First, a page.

The proposed bill needs to be ratified by the upper house, the House of Councillors, before it becomes a law. It is expected to be enacted as the ruling coalition also has a majority in the upper house.

Recalling the Japanese police state policies of the 1930-1940’s, thousands of Japanese took to the streets to decry the erosion of their civil liberties and to protest increased police powers.

Protesters carried placards condemning Japanese Prime Minister Shinzo Abe’s government. They also chanted slogans venting their opposition to several other issues, including Japan's nuclear power policies, the American presence in Okinawa and an increase in the hourly wage.”

Thousands protest Japan’s controversial ‘anti-conspiracy bill’ (PHOTOS, VIDEO) (RT News, May 25 2017)

Reposted byjapanica japanica

May 20 2017

Play fullscreen

Tokyo, Japan - protest against the passage of the anti-conspiracy bill (共謀罪法案) at the lower house of the Diet, May 19 2017. This video features speeches by the leaders of major opposition parties.

Reposted byjapanica japanica

Japan cabinet approves anti-conspiracy bill amid civil rights concerns

“ [Chief Cabinet Secretary Yoshihide] Suga said the legislation would apply only to groups preparing to commit terrorist acts and other organised crime groups and would not target the ‘legitimate activities’ of civil groups or labour unions.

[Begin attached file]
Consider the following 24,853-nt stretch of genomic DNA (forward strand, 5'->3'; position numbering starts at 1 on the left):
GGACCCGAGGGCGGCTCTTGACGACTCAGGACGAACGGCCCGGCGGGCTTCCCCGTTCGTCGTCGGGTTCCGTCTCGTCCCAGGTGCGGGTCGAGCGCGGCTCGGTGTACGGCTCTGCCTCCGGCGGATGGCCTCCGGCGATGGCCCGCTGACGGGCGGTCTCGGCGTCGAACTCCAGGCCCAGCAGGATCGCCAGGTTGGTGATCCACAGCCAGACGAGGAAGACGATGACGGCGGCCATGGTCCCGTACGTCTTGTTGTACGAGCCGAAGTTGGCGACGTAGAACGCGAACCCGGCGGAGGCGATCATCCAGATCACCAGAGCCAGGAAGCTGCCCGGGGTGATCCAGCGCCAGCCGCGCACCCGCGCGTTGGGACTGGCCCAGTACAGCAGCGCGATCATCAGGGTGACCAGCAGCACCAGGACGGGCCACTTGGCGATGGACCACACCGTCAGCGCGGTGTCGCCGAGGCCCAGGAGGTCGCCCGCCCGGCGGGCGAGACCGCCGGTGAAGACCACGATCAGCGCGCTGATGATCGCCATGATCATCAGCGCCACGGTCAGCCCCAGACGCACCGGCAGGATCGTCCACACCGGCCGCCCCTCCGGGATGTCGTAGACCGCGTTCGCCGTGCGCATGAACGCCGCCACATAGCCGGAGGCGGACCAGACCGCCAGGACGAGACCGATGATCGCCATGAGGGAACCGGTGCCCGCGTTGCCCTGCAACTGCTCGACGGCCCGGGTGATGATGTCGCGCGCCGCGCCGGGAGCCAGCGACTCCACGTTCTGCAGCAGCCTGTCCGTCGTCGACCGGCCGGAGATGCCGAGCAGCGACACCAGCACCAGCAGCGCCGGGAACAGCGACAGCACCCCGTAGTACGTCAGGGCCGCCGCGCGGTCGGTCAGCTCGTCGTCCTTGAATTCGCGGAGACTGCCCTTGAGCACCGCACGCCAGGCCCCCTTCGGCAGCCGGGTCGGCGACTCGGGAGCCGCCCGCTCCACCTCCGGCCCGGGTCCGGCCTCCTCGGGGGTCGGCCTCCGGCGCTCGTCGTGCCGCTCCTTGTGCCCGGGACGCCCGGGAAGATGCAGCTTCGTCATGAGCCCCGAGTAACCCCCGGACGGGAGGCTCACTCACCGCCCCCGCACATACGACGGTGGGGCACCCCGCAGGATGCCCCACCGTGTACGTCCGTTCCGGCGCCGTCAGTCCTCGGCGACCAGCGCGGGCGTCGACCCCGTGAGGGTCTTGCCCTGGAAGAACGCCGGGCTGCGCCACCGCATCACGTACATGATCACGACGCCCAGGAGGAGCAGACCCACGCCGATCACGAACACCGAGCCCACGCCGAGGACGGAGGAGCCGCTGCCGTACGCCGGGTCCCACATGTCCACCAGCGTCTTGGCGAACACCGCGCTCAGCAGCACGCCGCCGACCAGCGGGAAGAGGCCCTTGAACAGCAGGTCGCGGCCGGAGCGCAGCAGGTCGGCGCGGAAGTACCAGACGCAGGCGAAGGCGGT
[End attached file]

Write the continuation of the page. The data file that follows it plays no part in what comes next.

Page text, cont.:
Opponents, including the Japan Federation of Bar Associations, have doubts. They view the proposed change as part of Abe's agenda to tighten control at the expense of individual rights, chilling grassroots opposition to government policies such as the construction of a U.S. military base on Okinawa island.

‘It is very clear that the Japanese public security sector – police and prosecutors – employ an extremely expansive interpretation of any aspect of criminal law so ... regardless of the limited list of potential crimes, they will interpret it in an extremely elastic way,’ said Lawrence Repeta, a law professor at Meiji University in Tokyo.

The lawyers' association has said Japanese law already prohibits preparations to commit certain serious crimes such as murder, arson and counterfeiting or plotting an insurgency or the use of explosives, so additional legislation is unnecessary.”

Reposted byRekrut-Kjapanica

「共謀罪」強行採決 違憲法案を力で押し通す暴挙








May 18 2017


May 17 2017


Tokyo, Japan - protest rally against a bill that would criminalize “prepatation for terrorist act”, May 16 2017.

According to the current criminal code of Japan, a person cannot, in principle, be charged for criminal offense unless the person is alleged to have ACTUALLY performed a criminal act under the code. The proposed bill, however, would virtually change this principle: even a consultation on some criminal act between/among persons - conspiracy - could be held accountable before the court of law. The number of crimes fallen under the bill is over 200. The Japanese government says this is a necesseary measure to prevent terrorism for the 2020 Tokyo Olympics.

Copyright violation, for example, is also within the scope of the bill. If online surveillance broadened, this would be an effective tool to suppress anti-government campaign on the web - just clicking on “retweet” or “like” button on Twitter might lead to conviction.

Reposted byseverakstrzepyjapanica